The following are the top FAQs about Worker's Compensation Claim and Insurance
What should I do if I'm injured at work?
Report the accident and any possible injuries to your supervisor.
What benefits can I get?
Worker's compensation will pay for your medical bills as well as any money lost from missed wages.
Does insurance pay my benefits?
Employers are required to carry insurance to cover your medical bills if you are injured at work.
Are there deadlines?
Yes! There are deadlines for reporting your injuries as well as filing any claims. As per the law, you need to notify your employer about your work injury within 30 days of the incident. In case there’s repetitive trauma injury, you should notify your supervisor, someone in the human resources, or the management, as soon as you become aware that you might be getting your symptoms due to your work activities.
It is very important for you to know about labor code section 3600(a) (10). This code states that in case you are injured at work and failed to seek medical attention or haven’t notified your employer regarding the work injury compensation before you receive a notice of termination, then you won't be allowed to file your claim and obtain your workers’ compensation benefits.
Am I responsible for my medical bills?
You may be responsible for small co-pay amounts, but the majority of bills associated with your injury.
How long will my benefits last?
Your benefits will last as long as the treatment for the work-related injury.
Can I be fired while I'm on worker's compensation?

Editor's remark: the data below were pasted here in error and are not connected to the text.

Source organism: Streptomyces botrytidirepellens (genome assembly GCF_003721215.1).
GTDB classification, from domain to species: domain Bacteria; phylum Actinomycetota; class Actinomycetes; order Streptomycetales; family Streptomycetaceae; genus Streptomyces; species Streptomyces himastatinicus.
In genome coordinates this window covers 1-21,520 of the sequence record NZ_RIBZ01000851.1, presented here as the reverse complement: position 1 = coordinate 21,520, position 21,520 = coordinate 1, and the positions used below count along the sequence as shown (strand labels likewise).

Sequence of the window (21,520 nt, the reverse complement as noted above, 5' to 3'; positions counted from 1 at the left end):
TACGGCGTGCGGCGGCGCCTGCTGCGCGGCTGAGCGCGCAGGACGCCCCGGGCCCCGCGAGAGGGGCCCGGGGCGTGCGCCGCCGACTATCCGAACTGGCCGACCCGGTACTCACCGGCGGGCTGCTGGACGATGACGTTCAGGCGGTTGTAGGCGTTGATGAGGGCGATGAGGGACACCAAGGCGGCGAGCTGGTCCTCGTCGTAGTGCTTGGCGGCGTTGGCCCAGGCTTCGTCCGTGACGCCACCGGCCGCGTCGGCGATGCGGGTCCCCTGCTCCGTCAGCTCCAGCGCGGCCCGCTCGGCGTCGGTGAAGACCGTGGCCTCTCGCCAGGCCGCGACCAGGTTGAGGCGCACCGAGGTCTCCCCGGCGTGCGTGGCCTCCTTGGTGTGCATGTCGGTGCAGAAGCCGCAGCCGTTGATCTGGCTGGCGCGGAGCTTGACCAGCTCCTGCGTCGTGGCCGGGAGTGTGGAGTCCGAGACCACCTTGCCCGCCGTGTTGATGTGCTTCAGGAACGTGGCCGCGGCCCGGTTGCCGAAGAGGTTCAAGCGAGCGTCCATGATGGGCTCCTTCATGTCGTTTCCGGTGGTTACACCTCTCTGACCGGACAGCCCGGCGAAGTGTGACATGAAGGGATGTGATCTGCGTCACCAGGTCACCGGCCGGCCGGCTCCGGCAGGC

If you are temporarily disabled on worker's compensation, your employer may not terminate you or lay-off. However, in certain conditions like when if it is clear through your medical evidence that you are unable to return to your usual work or if your employer needs to replace your position because of business necessity, they may instead hire a temporary employee rather than replacing you.
If an employee is receiving worker's compensation benefits but returns to work, does the employee still get worker's compensation benefits?
It is likely the benefits will cease, if returning to work enables the employee to receive wages equal to or greater than he/she was receiving prior to the injury. Although, if the employee is still experiencing wage loss due to injury, he/she may continue to receive wage loss benefits, but the amount will be lesser.
I still have some questions about worker's compensation insurance coverage and whether I should sue for injuries. What should I do?
You can always speak to an attorney if you have questions about your injury, whether it is covered, or what is considered reasonable compensation, etc.
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